It was a big night for Robert DeNiro, who was given the Chaplin Award for Lifetime Achievement at Lincoln Center’s David Koch Theater. Martin Scorsese, Meryl Streep, Michael Douglas, Ben Stiller, Whoopi Goldberg, Sean Penn, Barry Levinson, and Harvey Keitel were among those who lavished praise on DeNiro during the two hour presentation.
DeNiro, who spoke at the end of the show, called out Donald Trump. On the red carpet he’d labelled him “Trump the Chump.” On stage, DeNiro– who is emblematic of New York, a real local hero–criticized Trump for trying to cut the NEA, National Endowment for the Humanties, and PBS among other things. DeNiro is happily relentless in his dressing down of Trump.
But it was ironic that the Film Society of Lincoln Center chose the exact venue for DeNiro’s tribute. The former New York State Theater and home to the City Opera now bears the name of billionaire David Koch, who certainly represents the opposite of DeNiro’s beliefs. Koch and his brothers didn’t openly support Trump, but they are far right Republicans with a very conservative agenda.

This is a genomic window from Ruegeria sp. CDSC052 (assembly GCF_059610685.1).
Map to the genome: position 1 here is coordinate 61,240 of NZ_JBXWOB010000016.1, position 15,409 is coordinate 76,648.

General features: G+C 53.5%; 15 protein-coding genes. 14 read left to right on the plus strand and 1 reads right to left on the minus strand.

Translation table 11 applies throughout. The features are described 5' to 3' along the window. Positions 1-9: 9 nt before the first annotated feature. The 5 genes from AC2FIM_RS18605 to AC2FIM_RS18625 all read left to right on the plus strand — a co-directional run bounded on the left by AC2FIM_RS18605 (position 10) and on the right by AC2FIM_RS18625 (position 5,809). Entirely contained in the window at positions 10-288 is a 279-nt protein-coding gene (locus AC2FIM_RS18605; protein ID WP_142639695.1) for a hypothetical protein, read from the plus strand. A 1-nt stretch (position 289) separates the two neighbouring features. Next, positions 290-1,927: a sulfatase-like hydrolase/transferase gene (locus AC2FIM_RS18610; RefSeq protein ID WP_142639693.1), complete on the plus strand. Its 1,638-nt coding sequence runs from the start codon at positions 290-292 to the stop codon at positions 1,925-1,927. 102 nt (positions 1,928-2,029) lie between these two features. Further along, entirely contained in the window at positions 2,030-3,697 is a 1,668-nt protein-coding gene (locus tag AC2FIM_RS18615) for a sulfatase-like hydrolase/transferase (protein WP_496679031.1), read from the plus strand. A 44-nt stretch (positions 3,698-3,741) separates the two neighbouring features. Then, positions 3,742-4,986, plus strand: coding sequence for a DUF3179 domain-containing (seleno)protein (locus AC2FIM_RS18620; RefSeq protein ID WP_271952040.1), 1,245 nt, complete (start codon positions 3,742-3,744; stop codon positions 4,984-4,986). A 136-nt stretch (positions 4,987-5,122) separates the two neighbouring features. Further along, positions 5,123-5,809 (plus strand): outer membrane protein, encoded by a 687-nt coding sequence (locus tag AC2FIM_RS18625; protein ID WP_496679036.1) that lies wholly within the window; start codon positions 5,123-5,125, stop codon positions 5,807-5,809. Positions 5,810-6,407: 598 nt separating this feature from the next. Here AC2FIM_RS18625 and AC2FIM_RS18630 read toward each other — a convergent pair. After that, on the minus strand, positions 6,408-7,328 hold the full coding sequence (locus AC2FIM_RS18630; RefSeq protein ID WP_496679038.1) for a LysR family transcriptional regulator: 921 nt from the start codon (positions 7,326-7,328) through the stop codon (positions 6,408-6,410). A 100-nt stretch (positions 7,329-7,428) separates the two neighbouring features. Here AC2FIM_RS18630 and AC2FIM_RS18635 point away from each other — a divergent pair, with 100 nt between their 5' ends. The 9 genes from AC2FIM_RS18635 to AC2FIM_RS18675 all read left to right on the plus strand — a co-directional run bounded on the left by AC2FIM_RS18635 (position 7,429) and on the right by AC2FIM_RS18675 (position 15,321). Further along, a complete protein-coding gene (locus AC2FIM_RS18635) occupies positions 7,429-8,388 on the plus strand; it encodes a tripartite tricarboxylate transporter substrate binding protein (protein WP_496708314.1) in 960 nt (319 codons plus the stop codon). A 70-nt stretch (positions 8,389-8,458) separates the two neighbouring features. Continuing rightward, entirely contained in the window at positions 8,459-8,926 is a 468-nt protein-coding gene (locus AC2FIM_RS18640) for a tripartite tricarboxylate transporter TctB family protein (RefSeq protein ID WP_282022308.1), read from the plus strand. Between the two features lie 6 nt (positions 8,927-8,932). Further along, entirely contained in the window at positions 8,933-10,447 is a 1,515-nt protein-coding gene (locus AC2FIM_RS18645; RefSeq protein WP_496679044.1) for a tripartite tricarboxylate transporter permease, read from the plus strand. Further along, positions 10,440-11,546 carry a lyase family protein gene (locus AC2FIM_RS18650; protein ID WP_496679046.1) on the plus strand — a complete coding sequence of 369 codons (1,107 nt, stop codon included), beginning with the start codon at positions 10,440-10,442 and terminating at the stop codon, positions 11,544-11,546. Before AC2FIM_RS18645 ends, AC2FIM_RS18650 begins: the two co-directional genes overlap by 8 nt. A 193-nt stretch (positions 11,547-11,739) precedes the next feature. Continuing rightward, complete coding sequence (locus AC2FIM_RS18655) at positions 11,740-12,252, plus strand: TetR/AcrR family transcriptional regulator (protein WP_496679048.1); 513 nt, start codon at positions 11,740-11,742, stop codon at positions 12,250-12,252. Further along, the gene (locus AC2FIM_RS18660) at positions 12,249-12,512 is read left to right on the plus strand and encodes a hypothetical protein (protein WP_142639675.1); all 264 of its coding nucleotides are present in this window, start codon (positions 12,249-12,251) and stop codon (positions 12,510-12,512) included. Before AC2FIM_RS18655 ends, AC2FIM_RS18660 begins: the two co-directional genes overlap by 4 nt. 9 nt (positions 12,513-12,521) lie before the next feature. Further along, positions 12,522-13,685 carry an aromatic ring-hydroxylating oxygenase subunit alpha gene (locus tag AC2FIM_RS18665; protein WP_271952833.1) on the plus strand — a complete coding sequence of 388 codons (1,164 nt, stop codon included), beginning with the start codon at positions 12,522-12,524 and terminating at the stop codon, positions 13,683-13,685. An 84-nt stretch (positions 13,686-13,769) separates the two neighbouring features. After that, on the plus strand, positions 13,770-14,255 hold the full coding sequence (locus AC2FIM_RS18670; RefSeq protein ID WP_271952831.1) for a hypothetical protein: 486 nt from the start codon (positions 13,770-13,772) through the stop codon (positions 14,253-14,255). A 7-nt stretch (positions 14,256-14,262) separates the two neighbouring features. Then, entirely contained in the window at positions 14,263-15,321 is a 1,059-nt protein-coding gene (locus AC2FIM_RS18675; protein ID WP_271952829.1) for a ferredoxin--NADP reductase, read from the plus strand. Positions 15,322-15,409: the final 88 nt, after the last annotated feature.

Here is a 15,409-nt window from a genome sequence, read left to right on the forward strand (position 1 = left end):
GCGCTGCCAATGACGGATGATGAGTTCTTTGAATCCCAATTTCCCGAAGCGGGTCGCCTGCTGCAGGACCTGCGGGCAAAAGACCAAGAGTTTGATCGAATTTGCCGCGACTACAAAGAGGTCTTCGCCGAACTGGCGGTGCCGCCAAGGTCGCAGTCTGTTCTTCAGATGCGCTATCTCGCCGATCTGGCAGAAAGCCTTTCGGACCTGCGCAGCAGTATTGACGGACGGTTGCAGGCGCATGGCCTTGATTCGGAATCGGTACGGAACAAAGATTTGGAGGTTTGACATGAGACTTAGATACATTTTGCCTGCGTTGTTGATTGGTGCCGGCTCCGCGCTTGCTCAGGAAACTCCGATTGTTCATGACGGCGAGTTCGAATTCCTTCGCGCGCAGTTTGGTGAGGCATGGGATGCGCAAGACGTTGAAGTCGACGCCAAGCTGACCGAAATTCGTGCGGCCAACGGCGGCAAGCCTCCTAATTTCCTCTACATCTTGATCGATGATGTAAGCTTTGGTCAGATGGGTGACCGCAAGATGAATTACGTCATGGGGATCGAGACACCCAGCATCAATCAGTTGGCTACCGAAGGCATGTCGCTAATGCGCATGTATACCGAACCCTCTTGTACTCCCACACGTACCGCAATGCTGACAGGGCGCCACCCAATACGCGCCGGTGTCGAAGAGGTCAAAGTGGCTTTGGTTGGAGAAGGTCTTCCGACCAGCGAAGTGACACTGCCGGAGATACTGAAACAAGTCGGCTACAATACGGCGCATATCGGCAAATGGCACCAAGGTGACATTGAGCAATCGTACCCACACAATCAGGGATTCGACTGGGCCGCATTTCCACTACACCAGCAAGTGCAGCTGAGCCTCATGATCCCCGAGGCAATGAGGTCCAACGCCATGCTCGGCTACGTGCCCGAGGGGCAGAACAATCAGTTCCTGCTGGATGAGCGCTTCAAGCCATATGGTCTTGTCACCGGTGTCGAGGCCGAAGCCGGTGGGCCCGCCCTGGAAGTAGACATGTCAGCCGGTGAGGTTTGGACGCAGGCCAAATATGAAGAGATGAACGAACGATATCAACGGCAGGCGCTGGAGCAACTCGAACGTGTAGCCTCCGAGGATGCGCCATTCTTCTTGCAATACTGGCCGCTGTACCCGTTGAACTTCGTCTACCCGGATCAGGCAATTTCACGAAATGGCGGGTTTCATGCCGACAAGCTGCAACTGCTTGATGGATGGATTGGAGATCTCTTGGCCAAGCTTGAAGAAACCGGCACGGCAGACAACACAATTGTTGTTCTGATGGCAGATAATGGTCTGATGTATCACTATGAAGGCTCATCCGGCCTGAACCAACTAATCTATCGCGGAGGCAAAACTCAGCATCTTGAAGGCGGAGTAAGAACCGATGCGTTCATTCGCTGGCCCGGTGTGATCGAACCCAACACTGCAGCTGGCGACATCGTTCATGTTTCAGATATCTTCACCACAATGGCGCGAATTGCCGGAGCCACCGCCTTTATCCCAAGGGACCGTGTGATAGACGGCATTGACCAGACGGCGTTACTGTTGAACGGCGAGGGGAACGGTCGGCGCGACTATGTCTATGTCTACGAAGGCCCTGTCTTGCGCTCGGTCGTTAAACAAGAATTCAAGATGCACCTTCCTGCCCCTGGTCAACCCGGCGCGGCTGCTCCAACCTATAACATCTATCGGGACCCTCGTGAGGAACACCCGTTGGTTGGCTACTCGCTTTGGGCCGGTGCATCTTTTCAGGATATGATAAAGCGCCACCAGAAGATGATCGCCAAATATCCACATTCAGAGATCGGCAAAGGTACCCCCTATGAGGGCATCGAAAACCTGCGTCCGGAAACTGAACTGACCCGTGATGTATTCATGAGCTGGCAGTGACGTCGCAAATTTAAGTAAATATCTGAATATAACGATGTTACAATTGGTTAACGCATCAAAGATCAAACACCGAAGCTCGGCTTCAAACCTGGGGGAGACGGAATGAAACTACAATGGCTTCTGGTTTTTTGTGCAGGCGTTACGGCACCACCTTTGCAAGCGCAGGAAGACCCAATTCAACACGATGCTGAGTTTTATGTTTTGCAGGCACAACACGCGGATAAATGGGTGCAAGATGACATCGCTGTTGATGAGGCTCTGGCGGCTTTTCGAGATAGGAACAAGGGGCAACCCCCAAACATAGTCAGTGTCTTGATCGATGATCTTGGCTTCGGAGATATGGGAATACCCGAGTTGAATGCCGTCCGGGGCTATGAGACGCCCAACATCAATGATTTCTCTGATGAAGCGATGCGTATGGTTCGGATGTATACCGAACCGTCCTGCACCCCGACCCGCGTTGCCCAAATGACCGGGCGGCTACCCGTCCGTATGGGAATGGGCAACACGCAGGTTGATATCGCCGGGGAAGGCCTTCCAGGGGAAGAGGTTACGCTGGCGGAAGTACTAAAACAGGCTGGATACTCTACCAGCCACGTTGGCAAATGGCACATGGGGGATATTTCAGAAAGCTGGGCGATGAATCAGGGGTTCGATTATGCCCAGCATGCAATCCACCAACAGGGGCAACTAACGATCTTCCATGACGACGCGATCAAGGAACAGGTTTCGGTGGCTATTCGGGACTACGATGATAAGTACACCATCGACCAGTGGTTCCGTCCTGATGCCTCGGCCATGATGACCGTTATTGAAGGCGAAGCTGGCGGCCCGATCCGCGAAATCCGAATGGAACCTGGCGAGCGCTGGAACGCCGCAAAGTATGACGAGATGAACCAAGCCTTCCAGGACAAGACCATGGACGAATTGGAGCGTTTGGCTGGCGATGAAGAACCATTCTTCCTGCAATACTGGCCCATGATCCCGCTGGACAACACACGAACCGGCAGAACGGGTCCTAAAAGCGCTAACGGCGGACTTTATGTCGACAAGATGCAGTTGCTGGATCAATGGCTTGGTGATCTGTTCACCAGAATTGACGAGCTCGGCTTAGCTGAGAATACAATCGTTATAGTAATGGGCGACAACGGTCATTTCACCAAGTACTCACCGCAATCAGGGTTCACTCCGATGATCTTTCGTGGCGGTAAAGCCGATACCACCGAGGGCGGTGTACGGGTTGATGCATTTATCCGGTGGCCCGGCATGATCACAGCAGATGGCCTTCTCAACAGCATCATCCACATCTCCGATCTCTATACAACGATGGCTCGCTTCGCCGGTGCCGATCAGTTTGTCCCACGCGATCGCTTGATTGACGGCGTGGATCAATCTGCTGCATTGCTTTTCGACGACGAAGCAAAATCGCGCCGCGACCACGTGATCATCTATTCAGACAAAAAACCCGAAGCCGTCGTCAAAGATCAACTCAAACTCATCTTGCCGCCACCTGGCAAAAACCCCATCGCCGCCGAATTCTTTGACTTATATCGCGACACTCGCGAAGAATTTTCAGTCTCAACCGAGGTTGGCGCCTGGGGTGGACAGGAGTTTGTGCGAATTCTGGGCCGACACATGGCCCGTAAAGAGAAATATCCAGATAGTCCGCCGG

That may be one reason the Chaplin Awards seemed severly under attended this year. There were plenty of empty seats all over the hall. People who sat in the balconies complained of not being able to see the speakers. Indeed, the stage set was spare beyond reason– just a potted plant on either side and a podium in the center. There was also what seemed like mass confusion in the lobby before the show.
Still, all the speakers spoke from the heart, and each had personal anecdotes to share with a crowd that also included producer Irwin Winkler, mogul Harvey Weinstein, movie exec Michael Barker, famed artist Stephen Hannock, John Turturro, Carla Gugino, and a variety of Broadway actors who had the night off.
There were many clip reels from DeNiro’s movies, from “Mean Streets” and “Taxi Driver” right through “Silver Linings Playbook” and “The Intern.” DeNiro has faced criticism over the years for working too much and taking too many movies– some of which have been clunkers. But really the breadth and depth of his work from the shown clips was pretty amazing. He even said to me afterwards that there were some clips he’d never seen before and quite liked– like a very underrated 1999 film called “Flawless” with Philip Seymour Hoffman.
More later Tuesday…
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